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Tuesday, January 18, 2022
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Citrus growers enjoy a juicy year, reach new markets

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Juguera Akil, which proceseses citrus, in southern Yucatán. Photo: Opinión Yucatán
Juguera Akil, which processes citrus, in southern Yucatán. Photo: Opinión Yucatán

Producing 247,000 tons of produce this year, Yucatán’s citrus farmers are having a good year, said the secretary general of the League of Agrarian Communities and Farmers Union of the National Farmworkers Confederation of Yucatan (CNC).

The leader, Marco Vela Reyes, told Notimex that said this level of production has allowed the citrus sector to generate more than 400 million pesos in revenue for 7,000 producers, most of whom are in the Southern “cone” of the peninsula.

Citrus on display at a Feria de la Naranja, an Orange Fair, in Oxkutzcab. Photo: Diario de Yucatán
Citrus on display at a Feria de la Naranja, an Orange Fair, in Oxkutzcab. Photo: Diario de Yucatán

He said the state of Yucatán continues to be the country’s fifth biggest producer of sweet orange, the sixth producer of lemon, and the seventh largest producer of grapefruit this year.

Grapefruit reaches Japan

Local grapefruit has achieved a critical phytosanitary certification that allows it to reach demanding markets, such as Japan, where Yucatán has already sent several tons.

“This is an important achievement for producers. Now the goal is to triple grapefruit exports next year, both to Japan and to other countries that might be interested,” he said.

Juice production paid off for Yucatán's farmers in 2016. Photo: Sipse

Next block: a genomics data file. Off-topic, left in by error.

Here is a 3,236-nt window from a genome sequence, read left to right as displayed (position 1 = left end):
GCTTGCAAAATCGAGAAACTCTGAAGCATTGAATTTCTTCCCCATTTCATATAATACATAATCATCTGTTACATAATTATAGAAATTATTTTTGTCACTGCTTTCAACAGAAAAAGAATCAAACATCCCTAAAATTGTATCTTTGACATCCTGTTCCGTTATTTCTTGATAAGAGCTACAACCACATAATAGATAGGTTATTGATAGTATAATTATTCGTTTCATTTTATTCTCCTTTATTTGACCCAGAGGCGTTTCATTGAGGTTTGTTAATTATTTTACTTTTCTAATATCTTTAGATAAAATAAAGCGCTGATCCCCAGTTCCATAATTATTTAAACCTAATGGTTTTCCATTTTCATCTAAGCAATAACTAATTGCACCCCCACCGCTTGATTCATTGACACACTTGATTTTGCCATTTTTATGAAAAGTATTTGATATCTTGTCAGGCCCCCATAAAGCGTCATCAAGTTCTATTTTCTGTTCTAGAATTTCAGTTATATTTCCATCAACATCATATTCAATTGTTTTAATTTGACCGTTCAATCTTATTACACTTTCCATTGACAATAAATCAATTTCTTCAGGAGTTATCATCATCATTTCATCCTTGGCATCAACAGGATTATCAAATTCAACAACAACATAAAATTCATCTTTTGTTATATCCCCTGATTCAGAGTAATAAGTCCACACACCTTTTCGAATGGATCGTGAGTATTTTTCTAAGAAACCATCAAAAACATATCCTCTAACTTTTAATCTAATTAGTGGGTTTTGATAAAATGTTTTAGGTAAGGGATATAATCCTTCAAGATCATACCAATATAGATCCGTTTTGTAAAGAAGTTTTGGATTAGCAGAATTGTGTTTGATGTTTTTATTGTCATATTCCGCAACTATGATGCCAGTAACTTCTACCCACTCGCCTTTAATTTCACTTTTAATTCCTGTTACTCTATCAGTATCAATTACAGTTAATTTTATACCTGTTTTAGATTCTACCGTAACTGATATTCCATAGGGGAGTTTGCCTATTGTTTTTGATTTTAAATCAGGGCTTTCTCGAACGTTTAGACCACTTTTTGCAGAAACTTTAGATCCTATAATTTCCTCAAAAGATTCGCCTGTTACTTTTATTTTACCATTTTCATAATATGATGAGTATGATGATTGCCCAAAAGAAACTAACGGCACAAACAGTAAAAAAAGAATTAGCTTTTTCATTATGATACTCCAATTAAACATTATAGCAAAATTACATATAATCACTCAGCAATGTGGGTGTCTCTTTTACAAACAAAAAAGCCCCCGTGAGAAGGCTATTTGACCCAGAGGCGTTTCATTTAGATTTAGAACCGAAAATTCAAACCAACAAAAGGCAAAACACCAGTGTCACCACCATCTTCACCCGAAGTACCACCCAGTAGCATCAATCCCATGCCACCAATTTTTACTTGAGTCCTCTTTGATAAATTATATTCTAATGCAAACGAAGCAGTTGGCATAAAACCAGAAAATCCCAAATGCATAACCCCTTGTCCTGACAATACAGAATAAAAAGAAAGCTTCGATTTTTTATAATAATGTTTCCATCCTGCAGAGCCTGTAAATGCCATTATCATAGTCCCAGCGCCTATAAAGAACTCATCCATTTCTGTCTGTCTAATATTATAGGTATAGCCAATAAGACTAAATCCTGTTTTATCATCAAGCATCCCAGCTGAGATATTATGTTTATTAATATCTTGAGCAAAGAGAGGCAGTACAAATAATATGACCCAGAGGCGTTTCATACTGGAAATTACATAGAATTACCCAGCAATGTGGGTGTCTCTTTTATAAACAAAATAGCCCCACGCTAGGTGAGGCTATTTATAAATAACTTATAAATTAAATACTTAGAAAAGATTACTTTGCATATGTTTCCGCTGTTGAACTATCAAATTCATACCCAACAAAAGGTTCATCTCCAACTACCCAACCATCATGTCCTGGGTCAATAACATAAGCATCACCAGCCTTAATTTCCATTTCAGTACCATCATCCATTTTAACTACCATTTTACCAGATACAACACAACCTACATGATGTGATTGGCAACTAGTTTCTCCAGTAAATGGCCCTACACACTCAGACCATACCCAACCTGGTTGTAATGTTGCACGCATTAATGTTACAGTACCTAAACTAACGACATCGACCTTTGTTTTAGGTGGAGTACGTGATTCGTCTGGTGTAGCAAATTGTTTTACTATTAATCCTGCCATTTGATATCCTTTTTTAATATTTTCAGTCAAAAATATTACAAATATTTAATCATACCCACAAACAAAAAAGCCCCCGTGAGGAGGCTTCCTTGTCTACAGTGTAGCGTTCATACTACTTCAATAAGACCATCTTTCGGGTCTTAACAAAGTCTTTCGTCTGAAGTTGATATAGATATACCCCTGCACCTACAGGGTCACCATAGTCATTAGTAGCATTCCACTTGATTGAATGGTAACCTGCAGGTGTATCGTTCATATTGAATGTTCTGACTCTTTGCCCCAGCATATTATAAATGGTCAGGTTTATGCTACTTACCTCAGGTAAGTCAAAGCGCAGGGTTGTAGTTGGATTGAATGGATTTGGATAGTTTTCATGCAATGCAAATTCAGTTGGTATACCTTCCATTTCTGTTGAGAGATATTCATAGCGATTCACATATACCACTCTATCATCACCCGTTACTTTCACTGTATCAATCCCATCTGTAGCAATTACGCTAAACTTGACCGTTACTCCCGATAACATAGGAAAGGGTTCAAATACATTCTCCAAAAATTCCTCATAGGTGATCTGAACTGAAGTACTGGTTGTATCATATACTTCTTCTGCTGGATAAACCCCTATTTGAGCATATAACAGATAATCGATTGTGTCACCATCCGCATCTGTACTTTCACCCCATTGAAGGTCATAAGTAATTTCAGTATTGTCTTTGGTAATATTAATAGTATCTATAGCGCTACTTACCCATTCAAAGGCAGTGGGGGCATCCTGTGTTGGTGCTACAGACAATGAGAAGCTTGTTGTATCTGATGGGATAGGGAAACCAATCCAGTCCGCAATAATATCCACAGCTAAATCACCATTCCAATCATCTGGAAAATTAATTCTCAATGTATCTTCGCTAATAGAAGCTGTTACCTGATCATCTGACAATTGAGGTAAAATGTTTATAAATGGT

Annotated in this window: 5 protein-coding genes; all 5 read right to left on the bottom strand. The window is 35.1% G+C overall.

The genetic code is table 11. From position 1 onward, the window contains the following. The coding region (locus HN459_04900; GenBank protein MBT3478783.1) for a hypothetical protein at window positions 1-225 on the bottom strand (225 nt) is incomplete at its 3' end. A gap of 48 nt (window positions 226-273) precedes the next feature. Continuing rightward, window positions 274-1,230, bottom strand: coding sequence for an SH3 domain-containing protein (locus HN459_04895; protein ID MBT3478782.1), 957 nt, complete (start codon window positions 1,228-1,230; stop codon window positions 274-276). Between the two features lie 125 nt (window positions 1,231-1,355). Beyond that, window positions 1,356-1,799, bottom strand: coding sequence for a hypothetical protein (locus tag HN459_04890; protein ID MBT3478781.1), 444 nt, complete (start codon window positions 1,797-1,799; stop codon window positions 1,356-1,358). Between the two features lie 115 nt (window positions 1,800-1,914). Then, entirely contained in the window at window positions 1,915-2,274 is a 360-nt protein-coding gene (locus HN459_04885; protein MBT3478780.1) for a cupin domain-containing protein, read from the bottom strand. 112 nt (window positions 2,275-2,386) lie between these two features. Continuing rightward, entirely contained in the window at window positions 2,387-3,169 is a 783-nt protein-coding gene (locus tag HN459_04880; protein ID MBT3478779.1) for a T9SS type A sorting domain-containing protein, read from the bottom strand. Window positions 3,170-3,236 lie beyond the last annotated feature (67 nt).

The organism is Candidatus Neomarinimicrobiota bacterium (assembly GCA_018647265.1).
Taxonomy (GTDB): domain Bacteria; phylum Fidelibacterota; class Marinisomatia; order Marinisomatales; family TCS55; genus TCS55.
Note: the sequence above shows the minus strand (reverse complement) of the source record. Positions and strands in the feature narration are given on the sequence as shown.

Juice production paid off for Yucatán’s farmers in 2016. Photo: Sipse

Another objective of the citrus producers from Yucatán, he said, was to resume the export of sour orange. CNC has increased the delivery of sour orange grafts to producers.

He said that most of the production would be sold in the local and national market and that the juicing facility in Akil, the main processing plant in Yucatán, began to acquire sour orange in September.

“They process these citrus to make juice concentrates that are then sold in countries like Germany and the United States and in the domestic market. The juicing facility pays 1,300 pesos per ton to producers,” he added.

Vela Reyes said that despite the budget cuts for the field, they still had a budget to fight the yellow dragon plague that was affecting the citrus industry.

These annual resources now total 2 million pesos, which are being deployed through the Secretariat of Agriculture, Livestock, Rural Development, Fisheries and Food (SAGARPA). A course of action that will be continued in 2017, he explained.

“This support has helped us to maintain the health status of our production. We produce an average of 300,000 tons per year and this allows us to be self-sufficient in the supply of citrus,” he said.

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